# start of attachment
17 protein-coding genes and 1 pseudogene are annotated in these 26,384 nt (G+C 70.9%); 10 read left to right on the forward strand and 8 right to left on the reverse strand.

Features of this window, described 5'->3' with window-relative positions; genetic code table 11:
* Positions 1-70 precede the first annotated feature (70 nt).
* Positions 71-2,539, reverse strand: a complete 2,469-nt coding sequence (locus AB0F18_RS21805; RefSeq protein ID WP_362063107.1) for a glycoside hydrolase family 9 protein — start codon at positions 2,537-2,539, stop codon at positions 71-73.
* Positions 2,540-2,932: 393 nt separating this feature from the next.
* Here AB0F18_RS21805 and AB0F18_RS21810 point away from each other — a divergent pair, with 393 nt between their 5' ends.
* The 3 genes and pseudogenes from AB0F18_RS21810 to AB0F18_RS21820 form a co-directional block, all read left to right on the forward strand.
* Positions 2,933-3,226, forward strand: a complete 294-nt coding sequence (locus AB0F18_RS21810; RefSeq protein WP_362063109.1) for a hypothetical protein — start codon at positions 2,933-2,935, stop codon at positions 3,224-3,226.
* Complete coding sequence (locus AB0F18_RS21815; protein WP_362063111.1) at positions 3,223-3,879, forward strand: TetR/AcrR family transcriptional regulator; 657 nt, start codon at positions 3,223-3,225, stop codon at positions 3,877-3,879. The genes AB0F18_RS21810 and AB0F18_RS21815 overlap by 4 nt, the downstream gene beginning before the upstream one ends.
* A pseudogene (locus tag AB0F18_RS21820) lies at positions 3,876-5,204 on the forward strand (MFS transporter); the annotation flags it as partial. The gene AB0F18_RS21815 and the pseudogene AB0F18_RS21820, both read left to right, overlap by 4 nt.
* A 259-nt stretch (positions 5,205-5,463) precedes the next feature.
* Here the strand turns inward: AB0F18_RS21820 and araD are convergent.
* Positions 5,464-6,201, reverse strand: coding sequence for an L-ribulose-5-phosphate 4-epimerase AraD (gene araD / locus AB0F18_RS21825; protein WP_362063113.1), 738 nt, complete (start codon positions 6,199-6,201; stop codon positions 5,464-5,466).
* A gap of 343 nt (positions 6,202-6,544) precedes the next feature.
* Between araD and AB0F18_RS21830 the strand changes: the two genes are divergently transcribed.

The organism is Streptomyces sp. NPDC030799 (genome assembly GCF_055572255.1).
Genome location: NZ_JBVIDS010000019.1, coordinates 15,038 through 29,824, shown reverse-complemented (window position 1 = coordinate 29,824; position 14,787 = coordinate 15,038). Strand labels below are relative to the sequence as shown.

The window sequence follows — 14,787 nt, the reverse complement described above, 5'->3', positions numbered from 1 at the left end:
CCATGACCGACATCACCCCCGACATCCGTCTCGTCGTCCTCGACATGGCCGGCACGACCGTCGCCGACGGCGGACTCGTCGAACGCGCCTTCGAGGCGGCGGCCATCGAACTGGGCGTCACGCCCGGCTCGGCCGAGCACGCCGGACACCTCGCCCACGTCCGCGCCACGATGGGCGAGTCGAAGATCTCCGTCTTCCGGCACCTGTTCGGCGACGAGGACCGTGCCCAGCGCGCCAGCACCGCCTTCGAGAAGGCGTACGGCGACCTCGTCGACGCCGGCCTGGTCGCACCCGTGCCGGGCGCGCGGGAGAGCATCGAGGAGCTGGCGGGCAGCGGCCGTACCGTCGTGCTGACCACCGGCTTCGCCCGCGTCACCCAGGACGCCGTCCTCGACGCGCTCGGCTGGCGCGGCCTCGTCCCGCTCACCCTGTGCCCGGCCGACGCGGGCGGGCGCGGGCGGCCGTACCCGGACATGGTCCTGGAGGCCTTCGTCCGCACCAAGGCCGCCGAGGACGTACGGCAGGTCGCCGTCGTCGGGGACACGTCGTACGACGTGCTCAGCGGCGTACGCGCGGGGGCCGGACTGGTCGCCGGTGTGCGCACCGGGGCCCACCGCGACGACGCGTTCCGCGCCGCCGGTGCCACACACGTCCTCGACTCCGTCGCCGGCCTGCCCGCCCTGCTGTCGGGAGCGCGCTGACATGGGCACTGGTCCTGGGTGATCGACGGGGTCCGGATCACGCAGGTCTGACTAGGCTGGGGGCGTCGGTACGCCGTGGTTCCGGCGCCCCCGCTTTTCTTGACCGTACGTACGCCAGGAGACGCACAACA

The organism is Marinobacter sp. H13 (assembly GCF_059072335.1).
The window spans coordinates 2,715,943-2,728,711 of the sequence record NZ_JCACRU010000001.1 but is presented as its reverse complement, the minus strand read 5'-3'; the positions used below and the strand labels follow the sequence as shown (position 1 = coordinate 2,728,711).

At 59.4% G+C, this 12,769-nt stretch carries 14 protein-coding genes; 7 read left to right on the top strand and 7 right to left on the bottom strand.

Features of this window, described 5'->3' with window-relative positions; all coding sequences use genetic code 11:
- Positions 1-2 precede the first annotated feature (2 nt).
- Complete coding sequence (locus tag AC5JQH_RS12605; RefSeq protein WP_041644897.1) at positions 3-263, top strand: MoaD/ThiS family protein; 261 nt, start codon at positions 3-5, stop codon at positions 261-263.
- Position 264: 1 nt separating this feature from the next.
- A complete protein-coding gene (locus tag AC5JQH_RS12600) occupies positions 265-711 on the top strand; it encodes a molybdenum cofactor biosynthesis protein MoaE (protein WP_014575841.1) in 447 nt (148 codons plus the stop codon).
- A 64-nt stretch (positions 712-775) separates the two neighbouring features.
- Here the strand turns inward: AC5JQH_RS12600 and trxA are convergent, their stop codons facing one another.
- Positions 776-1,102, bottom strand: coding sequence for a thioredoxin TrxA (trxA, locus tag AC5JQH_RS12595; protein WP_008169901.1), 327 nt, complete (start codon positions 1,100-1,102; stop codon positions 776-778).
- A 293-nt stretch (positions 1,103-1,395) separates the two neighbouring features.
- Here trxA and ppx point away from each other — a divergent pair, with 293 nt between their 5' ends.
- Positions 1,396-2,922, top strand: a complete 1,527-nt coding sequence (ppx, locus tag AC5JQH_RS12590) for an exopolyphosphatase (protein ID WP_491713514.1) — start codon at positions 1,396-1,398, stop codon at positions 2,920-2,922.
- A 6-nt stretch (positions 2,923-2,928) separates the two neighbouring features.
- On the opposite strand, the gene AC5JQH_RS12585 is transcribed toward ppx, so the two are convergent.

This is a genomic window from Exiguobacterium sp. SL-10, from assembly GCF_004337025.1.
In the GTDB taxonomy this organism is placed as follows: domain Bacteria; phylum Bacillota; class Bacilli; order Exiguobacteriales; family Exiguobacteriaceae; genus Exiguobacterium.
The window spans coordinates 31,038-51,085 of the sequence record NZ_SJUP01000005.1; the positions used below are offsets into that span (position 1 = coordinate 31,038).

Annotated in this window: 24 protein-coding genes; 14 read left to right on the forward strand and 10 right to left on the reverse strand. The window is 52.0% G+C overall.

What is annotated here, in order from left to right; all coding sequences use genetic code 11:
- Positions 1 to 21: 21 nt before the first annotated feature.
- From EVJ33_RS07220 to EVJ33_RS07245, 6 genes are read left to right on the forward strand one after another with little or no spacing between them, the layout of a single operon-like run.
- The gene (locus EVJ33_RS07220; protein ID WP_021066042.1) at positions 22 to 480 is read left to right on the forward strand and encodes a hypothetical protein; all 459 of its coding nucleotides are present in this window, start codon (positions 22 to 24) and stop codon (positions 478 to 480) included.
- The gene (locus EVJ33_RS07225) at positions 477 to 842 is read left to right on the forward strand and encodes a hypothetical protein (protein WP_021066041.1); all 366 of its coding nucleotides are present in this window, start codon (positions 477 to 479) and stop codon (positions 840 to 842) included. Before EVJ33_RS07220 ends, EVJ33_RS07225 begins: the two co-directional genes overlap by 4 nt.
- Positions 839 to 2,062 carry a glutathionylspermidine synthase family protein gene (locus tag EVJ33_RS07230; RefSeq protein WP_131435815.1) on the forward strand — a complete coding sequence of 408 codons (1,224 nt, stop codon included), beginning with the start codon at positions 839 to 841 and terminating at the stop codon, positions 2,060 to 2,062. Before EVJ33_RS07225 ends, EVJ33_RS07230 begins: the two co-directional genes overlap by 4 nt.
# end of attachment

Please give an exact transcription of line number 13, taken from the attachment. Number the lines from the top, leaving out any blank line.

* Positions 5,464-6,201, reverse strand: coding sequence for an L-ribulose-5-phosphate 4-epimerase AraD (gene araD / locus AB0F18_RS21825; protein WP_362063113.1), 738 nt, complete (start codon positions 6,199-6,201; stop codon positions 5,464-5,466).